>: it, and getting a corretion, but I don't remember what the correction
>: was.  I seemed to recall reading that a type of slurry explosive was
>: made in situ (in mining, quarrying, whatever) by mixing slurries of
>: KClO4 and Al.  Being wet, I imagined this mix had to be initiated by
>: some means other than lighting it.  Therefore I inferred that a flash
>: mix must be able to detonate if initiated with a suitable shock wave.
>There are slurry explosives that use ammonium nitrate. They are usually
>not cap sensitive, but require a booster charge.
>I cannot think of any KClO4/Al, or any other perchlorate based slurry
>explosives. I don't even recall any Streetite/Cheddite type mixtures used
>in slurry explosives.

Chlorates and perchlorates were still used in US commercial explosives 
during the early part of this century.  Years ago, Roger Byers told me
that his father, Laud S. Byers, had a fluorishing business in chlorate
based explosives which ended when one of his employees blew himself
to pieces.  Although there was suspicion of suicide, the incident was 
said to have served for an excuse for a (herein unnamed) larger powder
company to bring pressure to outlaw chlorate explosives and thus 
destroy a growing competitor.

I am not in any position to judge these events except to make the 
observation that chlorate and perchlorate explosives continued past 
that time to be used in other parts of the world, notably in the Eastern 
block and Japan.

In the US slurry/emulsion field, perchlorates have been used in 
moderation (e.g. at the 1% or less level)  as sensitizers. If for no
other reason, perchlorate use is limited because of the relatively
high price compared with nitrates.

I once developed a high performance aqueous perchlorate-based liquid 
explosive for shaped charge applications. The composition was never 
used by the company for which it was intended.  The formulation 
"walked" to another company (which will also remain nameless) where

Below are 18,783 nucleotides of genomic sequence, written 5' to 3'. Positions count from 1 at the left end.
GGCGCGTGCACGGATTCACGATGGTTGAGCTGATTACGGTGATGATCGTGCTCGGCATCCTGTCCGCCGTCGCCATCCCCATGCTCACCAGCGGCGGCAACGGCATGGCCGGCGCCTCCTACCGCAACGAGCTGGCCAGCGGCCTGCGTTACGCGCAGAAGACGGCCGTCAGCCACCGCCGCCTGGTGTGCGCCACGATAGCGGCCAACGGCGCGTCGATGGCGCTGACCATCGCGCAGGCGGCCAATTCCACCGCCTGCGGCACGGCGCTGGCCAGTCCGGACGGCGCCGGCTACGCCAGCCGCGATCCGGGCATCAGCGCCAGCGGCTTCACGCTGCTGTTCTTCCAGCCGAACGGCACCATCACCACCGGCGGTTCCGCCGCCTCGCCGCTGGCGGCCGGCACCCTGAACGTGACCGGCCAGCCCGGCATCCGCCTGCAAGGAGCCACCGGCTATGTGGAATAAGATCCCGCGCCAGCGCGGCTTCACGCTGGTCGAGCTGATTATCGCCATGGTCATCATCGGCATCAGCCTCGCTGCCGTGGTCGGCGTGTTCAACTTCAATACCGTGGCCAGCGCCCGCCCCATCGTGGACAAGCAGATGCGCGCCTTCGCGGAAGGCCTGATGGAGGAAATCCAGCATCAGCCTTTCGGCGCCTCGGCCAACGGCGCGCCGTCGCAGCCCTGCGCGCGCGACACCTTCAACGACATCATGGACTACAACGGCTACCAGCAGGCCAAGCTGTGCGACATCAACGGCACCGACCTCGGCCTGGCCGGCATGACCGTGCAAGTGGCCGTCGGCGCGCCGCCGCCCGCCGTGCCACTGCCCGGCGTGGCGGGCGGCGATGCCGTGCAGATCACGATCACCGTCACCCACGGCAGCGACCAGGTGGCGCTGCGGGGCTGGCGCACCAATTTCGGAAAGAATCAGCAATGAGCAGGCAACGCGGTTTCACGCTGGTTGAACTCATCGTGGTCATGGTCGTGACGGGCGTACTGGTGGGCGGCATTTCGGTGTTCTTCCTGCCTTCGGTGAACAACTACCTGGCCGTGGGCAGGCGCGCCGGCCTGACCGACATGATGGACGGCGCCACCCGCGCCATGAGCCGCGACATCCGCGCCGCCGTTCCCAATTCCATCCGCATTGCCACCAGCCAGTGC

it was used for shaped cratering charges primarily in underwater 
trenching.  The velocity and energy of the explosive was impressive 
but it would have been too expensive for general industrial use.

If you have PATR 2700, you will find references to Laud Byers at least
in connection with his plastic-cased shaped charges which became 
known as "Boulder Busters" and were the first product  of Kinetics 
International before the invention of its namesake explosive, 
"Kinepak." The original formulation used in the Boulder Busters was, 
of course, not based on a chlorate explosive but instead on another 
Byers invention, a nitrate-based material known as "Moleculite."  The
Boulder Busters were later largely supplanted at Kinetics by the 
Kinepouch, which is quite effective as a secondary blasting charge 
because of the high brisance of the Kinepak and the intimate target 
contact afforded by the flexible packaging.

Jerry (Ico)

From: (Arno Hahma)
Newsgroups: rec.pyrotechnics
Subject: Re: Prospective FAQ - Comments Please!
Message-ID: <>
Date: 1 Jun 92 18:42:00 GMT

In article <> (Petri Pihko) writes:

>> Bic Schediwy writes on compositions containing ammonium chloride
>> and potassium chlorate:

>> >I'm guessing but I suspect that its stability depends on a lack of
>> >moisture.